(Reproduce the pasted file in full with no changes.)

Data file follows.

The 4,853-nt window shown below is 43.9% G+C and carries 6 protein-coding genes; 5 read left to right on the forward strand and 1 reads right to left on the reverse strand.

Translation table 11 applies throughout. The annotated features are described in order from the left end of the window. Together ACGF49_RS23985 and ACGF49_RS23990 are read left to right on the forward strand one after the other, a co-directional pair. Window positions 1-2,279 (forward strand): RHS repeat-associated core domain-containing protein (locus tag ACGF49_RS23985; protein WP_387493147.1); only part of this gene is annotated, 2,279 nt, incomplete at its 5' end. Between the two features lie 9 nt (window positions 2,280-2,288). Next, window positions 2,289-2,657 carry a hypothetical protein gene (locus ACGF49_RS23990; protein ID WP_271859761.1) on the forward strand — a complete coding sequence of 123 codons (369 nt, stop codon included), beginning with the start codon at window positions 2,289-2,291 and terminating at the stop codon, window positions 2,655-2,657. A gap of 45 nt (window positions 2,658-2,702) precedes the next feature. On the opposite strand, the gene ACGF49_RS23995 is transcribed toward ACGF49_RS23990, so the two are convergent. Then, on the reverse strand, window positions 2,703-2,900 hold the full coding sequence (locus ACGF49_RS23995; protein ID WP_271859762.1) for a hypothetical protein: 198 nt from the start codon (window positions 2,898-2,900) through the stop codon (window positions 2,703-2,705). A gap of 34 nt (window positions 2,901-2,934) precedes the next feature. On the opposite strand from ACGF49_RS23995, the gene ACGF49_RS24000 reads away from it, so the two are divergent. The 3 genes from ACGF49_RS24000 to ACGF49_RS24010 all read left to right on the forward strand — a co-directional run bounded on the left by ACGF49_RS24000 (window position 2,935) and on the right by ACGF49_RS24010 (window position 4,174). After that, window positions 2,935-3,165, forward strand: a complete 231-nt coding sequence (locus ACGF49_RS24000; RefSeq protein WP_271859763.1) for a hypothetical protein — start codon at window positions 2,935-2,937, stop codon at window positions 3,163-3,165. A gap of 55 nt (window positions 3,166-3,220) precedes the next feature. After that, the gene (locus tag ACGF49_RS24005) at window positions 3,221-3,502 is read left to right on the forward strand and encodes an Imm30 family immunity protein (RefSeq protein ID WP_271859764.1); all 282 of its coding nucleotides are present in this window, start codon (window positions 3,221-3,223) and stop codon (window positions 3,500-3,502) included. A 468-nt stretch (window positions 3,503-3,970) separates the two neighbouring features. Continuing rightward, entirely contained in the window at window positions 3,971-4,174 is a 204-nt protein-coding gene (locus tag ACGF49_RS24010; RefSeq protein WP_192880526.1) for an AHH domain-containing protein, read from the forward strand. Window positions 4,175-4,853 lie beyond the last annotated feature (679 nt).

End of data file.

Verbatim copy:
The 4,853-nt window shown below is 43.9% G+C and carries 6 protein-coding genes; 5 read left to right on the forward strand and 1 reads right to left on the reverse strand.

Translation table 11 applies throughout. The annotated features are described in order from the left end of the window. Together ACGF49_RS23985 and ACGF49_RS23990 are read left to right on the forward strand one after the other, a co-directional pair. Window positions 1-2,279 (forward strand): RHS repeat-associated core domain-containing protein (locus tag ACGF49_RS23985; protein WP_387493147.1); only part of this gene is annotated, 2,279 nt, incomplete at its 5' end. Between the two features lie 9 nt (window positions 2,280-2,288). Next, window positions 2,289-2,657 carry a hypothetical protein gene (locus ACGF49_RS23990; protein ID WP_271859761.1) on the forward strand — a complete coding sequence of 123 codons (369 nt, stop codon included), beginning with the start codon at window positions 2,289-2,291 and terminating at the stop codon, window positions 2,655-2,657. A gap of 45 nt (window positions 2,658-2,702) precedes the next feature. On the opposite strand, the gene ACGF49_RS23995 is transcribed toward ACGF49_RS23990, so the two are convergent. Then, on the reverse strand, window positions 2,703-2,900 hold the full coding sequence (locus ACGF49_RS23995; protein ID WP_271859762.1) for a hypothetical protein: 198 nt from the start codon (window positions 2,898-2,900) through the stop codon (window positions 2,703-2,705). A gap of 34 nt (window positions 2,901-2,934) precedes the next feature. On the opposite strand from ACGF49_RS23995, the gene ACGF49_RS24000 reads away from it, so the two are divergent. The 3 genes from ACGF49_RS24000 to ACGF49_RS24010 all read left to right on the forward strand — a co-directional run bounded on the left by ACGF49_RS24000 (window position 2,935) and on the right by ACGF49_RS24010 (window position 4,174). After that, window positions 2,935-3,165, forward strand: a complete 231-nt coding sequence (locus ACGF49_RS24000; RefSeq protein WP_271859763.1) for a hypothetical protein — start codon at window positions 2,935-2,937, stop codon at window positions 3,163-3,165. A gap of 55 nt (window positions 3,166-3,220) precedes the next feature. After that, the gene (locus tag ACGF49_RS24005) at window positions 3,221-3,502 is read left to right on the forward strand and encodes an Imm30 family immunity protein (RefSeq protein ID WP_271859764.1); all 282 of its coding nucleotides are present in this window, start codon (window positions 3,221-3,223) and stop codon (window positions 3,500-3,502) included. A 468-nt stretch (window positions 3,503-3,970) separates the two neighbouring features. Continuing rightward, entirely contained in the window at window positions 3,971-4,174 is a 204-nt protein-coding gene (locus tag ACGF49_RS24010; RefSeq protein WP_192880526.1) for an AHH domain-containing protein, read from the forward strand. Window positions 4,175-4,853 lie beyond the last annotated feature (679 nt).